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A stock that trades at a relatively low price and market capitalization, usually outside of the major market exchanges. These types of stocks are generally considered to be highly speculative and high risk because of their lack of liquidity, large bid-ask spreads, small capitalization and limited following and disclosure. They will often trade over the counter through the OTCBB and pink sheets.

The term itself is a misnomer because there is no generally accepted definition of a penny stock. Some consider it to be any stock that trades for pennies or those that trade for under $5, while others consider any stock trading off of the major market exchanges as a penny stock. However, confusion can occur as there are some very large companies, based on market capitalization, that trade below $5 per share, while there are many very small companies that trade for $5 or more. The typical penny stock is a very small company with highly illiquid and speculative shares. The company will also generally be subject to limited listing requirements along with fewer filing and regulatory standards. Once you've had a big success with a penny stock, you may want think logically about cashing out so that you maximize your advantages and benefits. For example, taking all the money off of the table and buying a house or a boat or getting some dental work done may not always be the best idea, but that's what you're doing it all for anyways, isn't it. On the other hand if you let the money ride in the stock, expecting even further gains, the stock could come crashing down and wipe out all your profits.

A solid strategy that more experienced investors often use is selling a fraction of their holdings. This is a good approach if you are uncertain that the stock will go higher or not. For example, you could sell 1/2 of your holdings and let the other half ride. These proportions are popular once a stock has increased 100%, as even a subsequent collapse of the stock in question leaves you at least at break even, but you still get to benefit from any further price appreciation. What if you have found another investment you are interested in? You could leave 1/3 of the original stock on the table, take 1/3 of the cash, and put 1/3 into the new investment. The ratios are really dependent on the situation, but the overall concept is a very good methodology, specifically geared towards investment in volatile penny stocks.

It may be a good idea to take some time off of trading before putting your gains back into the market. Understandably you may be running on adrenaline or emotion after your profits, and until you are once again emotion-free it is never a good idea to trade. Investing should be a very logical and boring business. In Vegas there is a concept called 'playing with house money.' In short, they have found that gamblers are far more likely to be risky with casino winnings than with the money they walked through the door with. While $1 = $1, a player that wins big early on in the night is likely to be frivolous with that money, and not be as upset once he or she has lost it all.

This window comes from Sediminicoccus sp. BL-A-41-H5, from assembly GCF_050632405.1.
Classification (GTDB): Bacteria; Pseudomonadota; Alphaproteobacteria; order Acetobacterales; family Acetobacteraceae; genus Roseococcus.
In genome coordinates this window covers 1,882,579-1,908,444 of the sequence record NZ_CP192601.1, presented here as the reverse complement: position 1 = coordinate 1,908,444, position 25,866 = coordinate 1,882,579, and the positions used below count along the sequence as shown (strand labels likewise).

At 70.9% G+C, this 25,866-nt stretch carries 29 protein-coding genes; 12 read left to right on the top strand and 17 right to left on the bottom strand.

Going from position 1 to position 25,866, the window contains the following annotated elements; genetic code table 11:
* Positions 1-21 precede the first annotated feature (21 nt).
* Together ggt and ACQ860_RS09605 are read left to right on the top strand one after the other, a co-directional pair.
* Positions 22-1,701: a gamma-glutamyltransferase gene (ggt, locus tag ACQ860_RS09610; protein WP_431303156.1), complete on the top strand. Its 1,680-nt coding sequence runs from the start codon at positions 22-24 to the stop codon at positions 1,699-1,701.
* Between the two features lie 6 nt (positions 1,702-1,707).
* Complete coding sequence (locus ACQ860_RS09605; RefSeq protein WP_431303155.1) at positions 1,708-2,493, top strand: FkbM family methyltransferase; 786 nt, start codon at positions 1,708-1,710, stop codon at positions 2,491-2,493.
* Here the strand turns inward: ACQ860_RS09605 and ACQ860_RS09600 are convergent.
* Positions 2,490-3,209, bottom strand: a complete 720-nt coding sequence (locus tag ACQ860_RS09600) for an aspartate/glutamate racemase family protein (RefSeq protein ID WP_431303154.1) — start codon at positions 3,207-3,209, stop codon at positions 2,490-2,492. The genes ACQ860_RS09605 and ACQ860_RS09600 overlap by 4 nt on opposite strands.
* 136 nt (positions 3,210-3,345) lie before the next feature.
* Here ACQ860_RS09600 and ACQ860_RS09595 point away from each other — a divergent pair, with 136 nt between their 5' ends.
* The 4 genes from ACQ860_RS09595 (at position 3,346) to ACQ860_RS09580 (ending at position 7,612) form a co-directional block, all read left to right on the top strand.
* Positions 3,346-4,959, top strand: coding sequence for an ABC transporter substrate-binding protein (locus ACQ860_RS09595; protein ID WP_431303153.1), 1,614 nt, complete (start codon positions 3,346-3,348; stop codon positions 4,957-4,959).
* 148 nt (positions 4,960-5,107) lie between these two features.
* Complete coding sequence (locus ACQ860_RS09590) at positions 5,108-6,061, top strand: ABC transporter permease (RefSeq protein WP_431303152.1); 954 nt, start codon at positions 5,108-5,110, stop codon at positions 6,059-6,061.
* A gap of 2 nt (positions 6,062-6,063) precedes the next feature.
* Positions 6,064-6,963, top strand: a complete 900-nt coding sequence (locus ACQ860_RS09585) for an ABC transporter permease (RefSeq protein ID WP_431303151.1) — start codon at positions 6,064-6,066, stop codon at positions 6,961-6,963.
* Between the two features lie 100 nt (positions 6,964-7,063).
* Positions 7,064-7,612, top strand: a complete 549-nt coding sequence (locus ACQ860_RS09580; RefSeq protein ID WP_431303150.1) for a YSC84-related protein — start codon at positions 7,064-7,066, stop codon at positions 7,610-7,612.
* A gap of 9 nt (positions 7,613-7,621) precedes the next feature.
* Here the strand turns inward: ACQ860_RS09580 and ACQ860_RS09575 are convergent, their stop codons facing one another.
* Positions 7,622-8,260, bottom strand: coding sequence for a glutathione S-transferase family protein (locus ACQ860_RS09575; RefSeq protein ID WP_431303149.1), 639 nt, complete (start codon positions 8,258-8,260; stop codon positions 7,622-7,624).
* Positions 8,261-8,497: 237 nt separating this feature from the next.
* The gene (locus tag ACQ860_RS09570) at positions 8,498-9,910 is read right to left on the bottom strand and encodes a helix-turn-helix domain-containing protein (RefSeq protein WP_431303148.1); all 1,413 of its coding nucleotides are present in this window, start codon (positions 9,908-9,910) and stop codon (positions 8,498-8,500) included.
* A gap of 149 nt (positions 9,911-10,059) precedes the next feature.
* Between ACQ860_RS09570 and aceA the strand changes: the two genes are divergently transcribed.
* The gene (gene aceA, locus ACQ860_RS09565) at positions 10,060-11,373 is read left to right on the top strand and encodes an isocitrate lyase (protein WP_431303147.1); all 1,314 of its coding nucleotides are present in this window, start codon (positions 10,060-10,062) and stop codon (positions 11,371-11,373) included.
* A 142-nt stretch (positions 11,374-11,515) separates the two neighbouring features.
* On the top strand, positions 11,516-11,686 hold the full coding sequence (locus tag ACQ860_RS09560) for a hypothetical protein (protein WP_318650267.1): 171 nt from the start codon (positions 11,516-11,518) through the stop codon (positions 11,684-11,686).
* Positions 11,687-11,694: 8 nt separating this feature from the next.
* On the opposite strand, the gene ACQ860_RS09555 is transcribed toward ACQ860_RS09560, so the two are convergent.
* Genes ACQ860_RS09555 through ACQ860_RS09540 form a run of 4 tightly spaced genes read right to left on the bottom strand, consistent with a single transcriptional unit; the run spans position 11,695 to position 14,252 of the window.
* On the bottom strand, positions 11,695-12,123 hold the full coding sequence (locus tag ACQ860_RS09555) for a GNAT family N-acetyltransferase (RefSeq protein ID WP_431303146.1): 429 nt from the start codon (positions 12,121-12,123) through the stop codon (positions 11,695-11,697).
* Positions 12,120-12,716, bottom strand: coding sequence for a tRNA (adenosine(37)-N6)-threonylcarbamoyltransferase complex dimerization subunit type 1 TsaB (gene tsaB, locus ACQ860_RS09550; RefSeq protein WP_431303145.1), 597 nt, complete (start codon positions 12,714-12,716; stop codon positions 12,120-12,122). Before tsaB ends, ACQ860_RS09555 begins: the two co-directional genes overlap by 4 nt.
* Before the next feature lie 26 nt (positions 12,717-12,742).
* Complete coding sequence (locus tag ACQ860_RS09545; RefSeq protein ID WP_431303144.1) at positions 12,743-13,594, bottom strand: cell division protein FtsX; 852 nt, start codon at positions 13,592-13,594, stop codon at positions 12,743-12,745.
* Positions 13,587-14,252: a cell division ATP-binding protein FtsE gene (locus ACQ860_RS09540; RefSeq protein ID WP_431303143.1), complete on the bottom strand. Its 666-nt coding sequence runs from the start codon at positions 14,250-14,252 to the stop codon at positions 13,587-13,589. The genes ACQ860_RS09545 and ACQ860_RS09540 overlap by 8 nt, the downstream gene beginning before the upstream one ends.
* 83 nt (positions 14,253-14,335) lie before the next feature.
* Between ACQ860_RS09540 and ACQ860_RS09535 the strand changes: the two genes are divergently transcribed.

The exact same concept holds true for stock market investing. If you just made a few thousand off a stock, you are more likely to dump it into the next 'hot thing' without following the same method that helped you pick that first winning company. This problem can be easily avoided by taking a week or two before putting the capital into another investment, because by then your emotions may have subsided and your logic could have taken over again.

Cashing out after a big run-up in a stock is also a good idea if you have intentions of getting back in later. Often profit takers will push the share price back down, at which point you can sink your cash profits back into the shares at lower prices than you had just sold at. What's worse than selling too early? Right, selling too late. Don't try and pick the exact top of a stock. This can only be done by chance, and no professional trader has ever consistently come close to picking trading bottoms or tops. Instead, when you've made a good gain from your shares that you are happy with, take your profits off the table. Don't look back later and regret it if the shares go higher. As soon as you start regretting profits, you've got to reassess if you are cut out for this, the greatest game on earth.

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